Nothing is so pleasing to these gods as the butchery of unbelievers. Nothing so enrages them, even now, as to have some one deny their existence.

Few nations have been so poor as to have but one god.

Gods were made so easily, and the raw material cost so little, that generally the god market was fairly glutted, and heaven crammed with these phantoms. These gods not only attended to the skies, but were supposed to interfere in all the affairs of men. They presided over everybody and everything. They attended to every department. All was supposed to be under their immediate control. Nothing was too small--nothing too large; the falling of sparrows and the motions of the planets were alike attended to by these industrious and observing deities. From their starry thrones they frequently came to the earth for the purpose of imparting information to man. It is related of one that he came amid thunderings and lightnings in order to tell the people that they should not cook a kid in its mother's milk. Some left their shining abodes to tell women that they should, or should not, have children, to inform a priest how to cut and wear his apron, and to give directions as to the proper manner of cleaning the intestines of a bird.

When the people failed to worship one of these gods, or failed to feed and clothe his priests, (which was much the same thing,) he generally visited them with pestilence and famine. Sometimes he allowed some other nation to drag them into slavery--to sell their wives and children; but generally he glutted his vengeance by murdering their first-born. The priests always did their whole duty, not only in predicting these calamities, but in proving, when they did happen, that they were brought upon the people because they had not given quite enough to them.

These gods differed just as the nations differed; the greatest and most powerful had the most powerful gods, while the weaker ones were obliged to content themselves with the very off-scourings of the heavens.

Each of these gods promised happiness here and hereafter to all his slaves, and threatened to eternally punish all who either disbelieved in his existence or suspected that some other god might be his superior; but to deny the existence of all gods was, and is, the crime of crimes. Redden your hands with human blood; blast by slander the fair fame of the innocent; strangle the smiling child upon its mother's knees; deceive, ruin and desert the beautiful girl who loves and trusts you, and your case is not hopeless. For all this, and for all these you may be forgiven. For all this, and for all these, that bankrupt court established by the gospel, will give you a discharge; but deny the existence of these divine ghosts, of these gods, and the sweet and tearful face of Mercy becomes livid with eternal hate. Heaven's golden gates are shut, and you, with an infinite curse ringing in your ears, with the brand of infamy upon your brow, commence your endless wanderings in the lurid gloom of hell--an immortal vagrant--an eternal outcast--a deathless convict.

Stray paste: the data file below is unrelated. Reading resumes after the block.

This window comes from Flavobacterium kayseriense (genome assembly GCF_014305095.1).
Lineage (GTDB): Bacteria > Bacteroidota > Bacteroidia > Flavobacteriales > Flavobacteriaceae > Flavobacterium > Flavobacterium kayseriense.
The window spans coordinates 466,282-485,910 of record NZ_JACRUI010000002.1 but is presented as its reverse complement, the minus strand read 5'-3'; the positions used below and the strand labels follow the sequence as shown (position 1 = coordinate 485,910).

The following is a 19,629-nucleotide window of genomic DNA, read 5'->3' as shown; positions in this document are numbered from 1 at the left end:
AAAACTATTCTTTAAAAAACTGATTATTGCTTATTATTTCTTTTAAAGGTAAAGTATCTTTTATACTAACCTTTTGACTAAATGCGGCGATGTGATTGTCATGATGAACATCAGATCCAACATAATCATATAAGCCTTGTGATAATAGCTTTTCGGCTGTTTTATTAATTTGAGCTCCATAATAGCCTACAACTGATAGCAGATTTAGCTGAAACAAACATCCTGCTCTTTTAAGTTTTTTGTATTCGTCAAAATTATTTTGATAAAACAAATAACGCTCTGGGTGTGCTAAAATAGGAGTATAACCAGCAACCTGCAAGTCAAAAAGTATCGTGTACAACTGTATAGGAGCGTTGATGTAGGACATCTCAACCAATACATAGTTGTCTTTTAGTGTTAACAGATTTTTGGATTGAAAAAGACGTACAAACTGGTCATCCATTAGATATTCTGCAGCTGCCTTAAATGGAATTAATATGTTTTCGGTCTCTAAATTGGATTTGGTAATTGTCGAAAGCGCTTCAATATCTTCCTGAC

One of these gods, and one who demands our love, our admiration and our worship, and one who is worshiped, if mere heartless ceremony is worship, gave to his chosen people for their guidance, the following laws of war: "When thou comest nigh unto a city to fight against it, _then proclaim peace unto it_. And it shall be if it make thee answer, of peace, and open unto thee, then it shall be that all the people that is found therein shall be tributaries unto thee, and they shall serve thee. And if it will make no peace with thee, but will make war against thee, then thou shalt besiege it.

"And when the Lord thy God hath delivered it into thy hands, thou shalt smite every male thereof with the edge of the sword.

But the women and the little ones, and the cattle, and all that is in the city, even all the spoil thereof, shalt thou take unto thyself, and thou shalt eat the spoil of thine enemies which the Lord thy God hath given thee. Thus shalt thou do unto all the cities which are very far off from thee, which are not of the cities of these nations. But of the cities of these people which the Lord thy God doth give thee for an inheritance, _thou shalt save alive nothing that breatheth?_"

Is it possible for man to conceive of anything more perfectly infamous? Can you believe that such directions were given by any being except an infinite fiend? Remember that the army receiving these instructions was one of invasion. Peace was offered upon condition that the people submitting should be the slaves of the invader; but if any should have the courage to defend their homes, to fight for the love of wife and child, then the sword was to spare none--not even the prattling, dimpled babe.

And we are called upon to worship such a god; to get upon our knees and tell him that he is good, that he is merciful, that he is just, that he is love. We are asked to stifle every noble sentiment of the soul, and to trample under foot all the sweet charities of the heart Because we refuse to stultify ourselves--refuse to become liars--we are denounced, hated, traduced and ostracized here, and this same god threatens to torment us in eternal fire the moment death allows him to fiercely clutch our naked helpless souls. Let the people hate, let the god threaten--we will educate them, and we will despise and defy him.

The book, called the bible, is filled with passages equally horrible, unjust and atrocious. This is the book to be read in schools in order to make our children loving, kind and gentle! This is the book to be recognized in our Constitution as the source of all authority and justice!